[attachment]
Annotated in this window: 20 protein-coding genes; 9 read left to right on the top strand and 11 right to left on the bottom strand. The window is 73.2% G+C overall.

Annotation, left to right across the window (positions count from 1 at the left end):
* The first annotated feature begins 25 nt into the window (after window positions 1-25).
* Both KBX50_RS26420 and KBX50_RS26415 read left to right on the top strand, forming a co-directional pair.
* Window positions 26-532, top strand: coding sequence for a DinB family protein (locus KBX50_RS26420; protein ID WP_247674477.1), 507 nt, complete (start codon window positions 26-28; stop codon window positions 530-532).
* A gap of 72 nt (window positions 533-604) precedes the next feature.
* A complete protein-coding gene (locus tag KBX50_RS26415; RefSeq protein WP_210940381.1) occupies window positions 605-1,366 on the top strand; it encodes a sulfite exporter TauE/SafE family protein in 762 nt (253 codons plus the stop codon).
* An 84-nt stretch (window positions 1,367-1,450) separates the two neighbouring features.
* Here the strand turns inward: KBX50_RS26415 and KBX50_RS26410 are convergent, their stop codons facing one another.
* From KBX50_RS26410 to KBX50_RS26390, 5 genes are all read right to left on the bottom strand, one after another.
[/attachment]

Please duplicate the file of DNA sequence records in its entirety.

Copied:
Annotated in this window: 20 protein-coding genes; 9 read left to right on the top strand and 11 right to left on the bottom strand. The window is 73.2% G+C overall.

Annotation, left to right across the window (positions count from 1 at the left end):
* The first annotated feature begins 25 nt into the window (after window positions 1-25).
* Both KBX50_RS26420 and KBX50_RS26415 read left to right on the top strand, forming a co-directional pair.
* Window positions 26-532, top strand: coding sequence for a DinB family protein (locus KBX50_RS26420; protein ID WP_247674477.1), 507 nt, complete (start codon window positions 26-28; stop codon window positions 530-532).
* A gap of 72 nt (window positions 533-604) precedes the next feature.
* A complete protein-coding gene (locus tag KBX50_RS26415; RefSeq protein WP_210940381.1) occupies window positions 605-1,366 on the top strand; it encodes a sulfite exporter TauE/SafE family protein in 762 nt (253 codons plus the stop codon).
* An 84-nt stretch (window positions 1,367-1,450) separates the two neighbouring features.
* Here the strand turns inward: KBX50_RS26415 and KBX50_RS26410 are convergent, their stop codons facing one another.
* From KBX50_RS26410 to KBX50_RS26390, 5 genes are all read right to left on the bottom strand, one after another.